In 1886 the SER began planning a new junction station for the Sandgate branch. The station, at Sandling Park, would be primarily for interchange between the branch and the main line as there was little habitation at the junction, other than scattered farms. Even today the area is sparsely populated.
Plans for the as yet unnamed station were submitted and approved, but the cost of £4000 was considered high and efforts were made to reduce it. Construction of the new station was quickly underway with four platform faces being provided, two on the main line, and two tightly curving faces on the branch which required the installation of guide rails. The up main line face and the down branch face were combined to form a single large triangular platform.
There were three similar main buildings, one on the up branch platform and the other two on the main line platforms. The buildings were of an unusual design not typical of the SER. All three were single-storey in Domestic Revival style, resembling traditional local houses. The buildings had applied half-timbering and dark rustic brick infill, steep and high red-tiled hipped roofs with overhanging eaves and large brick chimneystacks. The gabled entrance porch, with half-timbered decoration, was supported by large wooden brackets. Sandling’s buildings were almost identical to that at Nutfield, on the SER's original main line from Redhill to Tonbridge, which had opened four years earlier in 1883. The buildings were provided with plain pitched roof canopies with a triangular cross-section; Biddle (1973) notes that ‘the use of awning valancing was eschewed rather than spoil the comfortable simplicity of the design’. Open fires ensured a warm wait in all three waiting rooms, the trains were however often very cold, so a foot-warmer shed was built at the east end of the up main line building. Approach roads were provided to the down main line and up branch platforms.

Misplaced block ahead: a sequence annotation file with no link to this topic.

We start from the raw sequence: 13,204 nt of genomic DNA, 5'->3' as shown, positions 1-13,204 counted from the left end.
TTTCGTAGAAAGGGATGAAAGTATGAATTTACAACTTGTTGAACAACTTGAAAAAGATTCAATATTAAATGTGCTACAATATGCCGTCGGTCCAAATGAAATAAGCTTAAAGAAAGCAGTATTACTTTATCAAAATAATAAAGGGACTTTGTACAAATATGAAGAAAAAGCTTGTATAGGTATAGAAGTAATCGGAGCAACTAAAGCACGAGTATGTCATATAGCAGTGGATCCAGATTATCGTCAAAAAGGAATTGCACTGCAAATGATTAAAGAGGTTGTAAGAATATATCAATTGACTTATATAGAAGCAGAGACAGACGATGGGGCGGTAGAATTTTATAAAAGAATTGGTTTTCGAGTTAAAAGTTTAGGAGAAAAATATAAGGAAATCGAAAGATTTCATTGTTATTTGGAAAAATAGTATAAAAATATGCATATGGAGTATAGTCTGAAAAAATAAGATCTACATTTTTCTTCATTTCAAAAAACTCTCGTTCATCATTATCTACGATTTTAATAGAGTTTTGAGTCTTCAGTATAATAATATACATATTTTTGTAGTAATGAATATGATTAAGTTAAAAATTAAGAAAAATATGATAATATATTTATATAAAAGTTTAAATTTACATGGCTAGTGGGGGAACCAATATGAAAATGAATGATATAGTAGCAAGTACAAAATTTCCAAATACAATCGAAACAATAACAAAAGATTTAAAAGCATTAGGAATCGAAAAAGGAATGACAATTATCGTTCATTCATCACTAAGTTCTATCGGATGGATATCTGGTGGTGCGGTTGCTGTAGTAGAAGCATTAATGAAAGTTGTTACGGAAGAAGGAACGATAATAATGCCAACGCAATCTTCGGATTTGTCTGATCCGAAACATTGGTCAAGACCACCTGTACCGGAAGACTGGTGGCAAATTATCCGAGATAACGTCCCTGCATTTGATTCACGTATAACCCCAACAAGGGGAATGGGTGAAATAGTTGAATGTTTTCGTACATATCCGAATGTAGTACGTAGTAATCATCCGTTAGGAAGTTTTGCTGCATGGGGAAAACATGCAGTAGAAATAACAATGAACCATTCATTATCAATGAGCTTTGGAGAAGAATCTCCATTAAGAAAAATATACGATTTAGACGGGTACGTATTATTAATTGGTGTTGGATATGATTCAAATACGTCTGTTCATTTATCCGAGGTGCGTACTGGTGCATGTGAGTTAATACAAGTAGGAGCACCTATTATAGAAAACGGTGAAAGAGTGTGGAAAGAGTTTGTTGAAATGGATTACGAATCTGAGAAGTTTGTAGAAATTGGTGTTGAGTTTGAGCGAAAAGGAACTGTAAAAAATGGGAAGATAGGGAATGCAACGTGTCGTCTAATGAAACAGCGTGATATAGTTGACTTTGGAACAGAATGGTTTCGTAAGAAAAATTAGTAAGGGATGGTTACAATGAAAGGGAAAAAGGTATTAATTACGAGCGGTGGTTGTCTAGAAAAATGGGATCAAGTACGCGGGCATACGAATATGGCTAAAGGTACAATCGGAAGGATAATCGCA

The down branch platform had no building and, initially, no weather protection, but very quickly a simple canopy was provided supported on two lines of cast iron columns and a timber wall at the south end. The canopy turned through 90deg at its north end to make a covered walkway to the up main line platform.
As the station neared completion, the name ‘Westenhanger for Saltwood’ was selected. Confusion with ‘Westenhanger for Hythe’ a little under a mile to the west, was not considered a problem as it was proposed to close this to passenger traffic when the new station opened. Two months later, the decision to close the station was reversed and a new name for the junction station had to be chosen. This time the SER settled on the obvious name, Sandling Junction.
Although the branch line was provided with two platforms the SER felt that it might be more convenient for passengers if the Sandgate trains could both arrive and depart from the down branch platform. Changes were quickly made to the signalling and pointwork to accommodate this. As originally planned all four platforms would be spanned by a lattice footbridge, but with the up platform only seeing occasional trains an 80ft bridge was provided only across the main line platforms, with passengers reaching the up platform by using the barrow crossings provided at each end. The Board of Trade's inspector Major General Charles Hutchinson did not approve of this change, considering the wooden boarded crossing 'most dangerous'. He recommended that a footbridge or subway should be provided within six months of the station opening. His recommendation was ignored.
A two-storey house with a large garden was provided for the first stationmaster, Mr Lord, to the west of the up branch platform. Shortly before the station opened on New Year’s Day 1888 Colonel Herbert Deedes of Sandling Park wrote to the SER board reminding them that he had agreed to the building of only a single-storey house for the stationmaster claiming that the ‘amenities of estate here are injuriously affected by the bui1ding’. However he offered to withdraw his objection if the SER provided him with free travel between Sandling Junction and London for a period of 8 years. The SER declined but the house remained.